A brand new invoice would ban upkeep in Florida. We spoke to individuals on either side

FORT MYERS – In a debate about alimony, people across the state and across the country weigh themselves.

A new bill in Florida law would prohibit permanent maintenance, which many states have already done.

When judges hear about divorce cases, they must ask themselves how much and for how long one partner pays the other after the separation. In a small percentage of cases, the judge will decide that these payments will last forever.

After Christoph Leibrecht and his wife separated, he said the judge’s decision was devastating.

“What they want is $ 10,300 a month, constant maintenance,” said Leibrecht.

It is a price that Leibrecht said he had no way of paying. He said he had used up his $ 2 million inheritance but it was not enough.

“The lawyer needs $ 55,000, you have $ 55,000 perch, so they took my house,” said Leibrecht.

Leibrecht said he even spent 12 days in jail because he couldn’t pay. He now lives in Maine, where he hopes lawyers won’t come after him.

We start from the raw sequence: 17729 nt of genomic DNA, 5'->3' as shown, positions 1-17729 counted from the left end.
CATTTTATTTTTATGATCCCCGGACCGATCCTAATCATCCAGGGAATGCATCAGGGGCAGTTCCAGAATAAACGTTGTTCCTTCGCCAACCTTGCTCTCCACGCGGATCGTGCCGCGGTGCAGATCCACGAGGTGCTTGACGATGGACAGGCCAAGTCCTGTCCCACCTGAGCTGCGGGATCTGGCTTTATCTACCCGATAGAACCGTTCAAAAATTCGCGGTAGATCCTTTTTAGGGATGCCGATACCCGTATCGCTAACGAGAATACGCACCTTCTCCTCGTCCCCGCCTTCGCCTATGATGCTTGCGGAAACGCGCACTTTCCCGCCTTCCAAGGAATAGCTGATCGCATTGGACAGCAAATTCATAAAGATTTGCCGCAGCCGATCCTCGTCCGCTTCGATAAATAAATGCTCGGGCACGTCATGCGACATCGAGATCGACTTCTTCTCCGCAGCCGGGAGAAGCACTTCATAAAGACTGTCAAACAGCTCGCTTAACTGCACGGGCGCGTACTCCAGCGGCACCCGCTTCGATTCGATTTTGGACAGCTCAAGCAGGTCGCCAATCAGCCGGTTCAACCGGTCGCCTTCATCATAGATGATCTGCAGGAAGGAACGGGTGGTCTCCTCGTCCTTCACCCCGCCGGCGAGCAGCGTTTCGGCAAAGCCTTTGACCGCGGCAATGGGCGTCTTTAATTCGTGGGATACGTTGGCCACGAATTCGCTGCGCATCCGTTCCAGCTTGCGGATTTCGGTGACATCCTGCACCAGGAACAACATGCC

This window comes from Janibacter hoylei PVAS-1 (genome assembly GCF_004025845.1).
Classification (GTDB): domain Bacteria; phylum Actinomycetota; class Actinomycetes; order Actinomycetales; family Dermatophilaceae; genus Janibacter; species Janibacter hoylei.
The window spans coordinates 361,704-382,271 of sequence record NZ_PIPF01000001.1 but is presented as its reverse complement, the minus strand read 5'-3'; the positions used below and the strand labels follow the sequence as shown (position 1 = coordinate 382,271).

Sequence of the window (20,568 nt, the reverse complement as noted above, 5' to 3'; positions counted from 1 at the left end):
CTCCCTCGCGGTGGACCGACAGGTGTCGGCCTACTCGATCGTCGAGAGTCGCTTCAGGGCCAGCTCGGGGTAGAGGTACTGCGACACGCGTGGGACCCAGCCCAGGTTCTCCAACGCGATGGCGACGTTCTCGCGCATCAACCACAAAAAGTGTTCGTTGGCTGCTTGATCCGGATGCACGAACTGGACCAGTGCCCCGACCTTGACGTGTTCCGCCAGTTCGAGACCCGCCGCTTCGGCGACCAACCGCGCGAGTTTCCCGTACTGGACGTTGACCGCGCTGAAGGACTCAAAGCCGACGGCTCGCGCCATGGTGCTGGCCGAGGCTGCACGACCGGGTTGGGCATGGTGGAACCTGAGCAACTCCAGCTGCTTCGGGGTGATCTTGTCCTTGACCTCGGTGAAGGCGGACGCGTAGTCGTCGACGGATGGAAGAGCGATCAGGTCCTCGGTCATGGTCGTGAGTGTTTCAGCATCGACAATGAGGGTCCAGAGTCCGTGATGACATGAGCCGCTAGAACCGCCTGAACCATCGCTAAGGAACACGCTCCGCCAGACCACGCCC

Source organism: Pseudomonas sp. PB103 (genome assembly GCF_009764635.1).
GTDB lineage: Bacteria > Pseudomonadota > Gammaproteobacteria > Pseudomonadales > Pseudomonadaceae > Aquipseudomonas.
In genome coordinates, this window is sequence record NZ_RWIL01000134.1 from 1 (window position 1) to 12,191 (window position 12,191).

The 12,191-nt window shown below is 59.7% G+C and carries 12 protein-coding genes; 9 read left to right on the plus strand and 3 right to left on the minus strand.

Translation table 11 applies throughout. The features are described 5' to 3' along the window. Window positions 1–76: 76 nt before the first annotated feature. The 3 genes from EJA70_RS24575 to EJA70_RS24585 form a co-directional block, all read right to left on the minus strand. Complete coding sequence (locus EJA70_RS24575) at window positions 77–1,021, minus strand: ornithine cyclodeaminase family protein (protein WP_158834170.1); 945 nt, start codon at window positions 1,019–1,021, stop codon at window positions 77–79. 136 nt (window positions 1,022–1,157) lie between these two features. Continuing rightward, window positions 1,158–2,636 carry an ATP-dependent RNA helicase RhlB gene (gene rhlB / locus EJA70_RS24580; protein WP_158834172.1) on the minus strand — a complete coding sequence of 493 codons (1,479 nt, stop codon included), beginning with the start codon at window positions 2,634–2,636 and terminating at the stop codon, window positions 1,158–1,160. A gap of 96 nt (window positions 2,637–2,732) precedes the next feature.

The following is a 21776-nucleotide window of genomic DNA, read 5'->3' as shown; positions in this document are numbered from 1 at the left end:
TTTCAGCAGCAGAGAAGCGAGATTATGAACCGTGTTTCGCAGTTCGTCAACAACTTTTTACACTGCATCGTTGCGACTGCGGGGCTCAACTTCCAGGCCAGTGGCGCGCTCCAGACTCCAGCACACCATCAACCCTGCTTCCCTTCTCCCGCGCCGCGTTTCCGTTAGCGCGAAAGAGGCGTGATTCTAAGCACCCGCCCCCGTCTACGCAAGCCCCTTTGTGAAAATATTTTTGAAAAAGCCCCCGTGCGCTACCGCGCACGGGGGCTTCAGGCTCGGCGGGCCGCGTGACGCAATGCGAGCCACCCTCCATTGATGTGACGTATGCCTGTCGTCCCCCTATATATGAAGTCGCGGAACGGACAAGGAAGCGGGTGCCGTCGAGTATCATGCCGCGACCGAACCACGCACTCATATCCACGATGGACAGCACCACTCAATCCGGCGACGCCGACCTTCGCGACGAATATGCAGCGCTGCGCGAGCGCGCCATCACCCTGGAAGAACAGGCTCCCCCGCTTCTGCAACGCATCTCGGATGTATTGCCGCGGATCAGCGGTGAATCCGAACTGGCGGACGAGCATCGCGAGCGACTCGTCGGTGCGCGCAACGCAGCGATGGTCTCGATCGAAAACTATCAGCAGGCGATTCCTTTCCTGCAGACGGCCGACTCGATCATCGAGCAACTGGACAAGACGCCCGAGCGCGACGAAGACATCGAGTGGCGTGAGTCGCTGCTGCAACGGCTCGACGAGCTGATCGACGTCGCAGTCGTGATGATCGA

“This whole process literally brought me to the verge of suicide,” said Leibrecht.

The Senate’s 1922 bill would not only make permanent alimony payments illegal, it would also cancel Leibrecht’s payments retrospectively.

But we also spoke to Jan Killilea, who said that permanent maintenance actually saved her after her divorce.

“I was married for 25 years and gave up my career to have a family in a traditional marriage,” said Killilea.

Killilea started a website called Equityanddignity.com, which campaigned for women like her. She doesn’t want the bill to take away the payments that helped her rebuild her life.

“I know how difficult it is to reinvent yourself at 50 and a 25 year resume,” said Killilea.

The bill had previously been passed by lawmakers and was even rejected by then Governor Rick Scott. At the moment it is heard in the regulatory committee.

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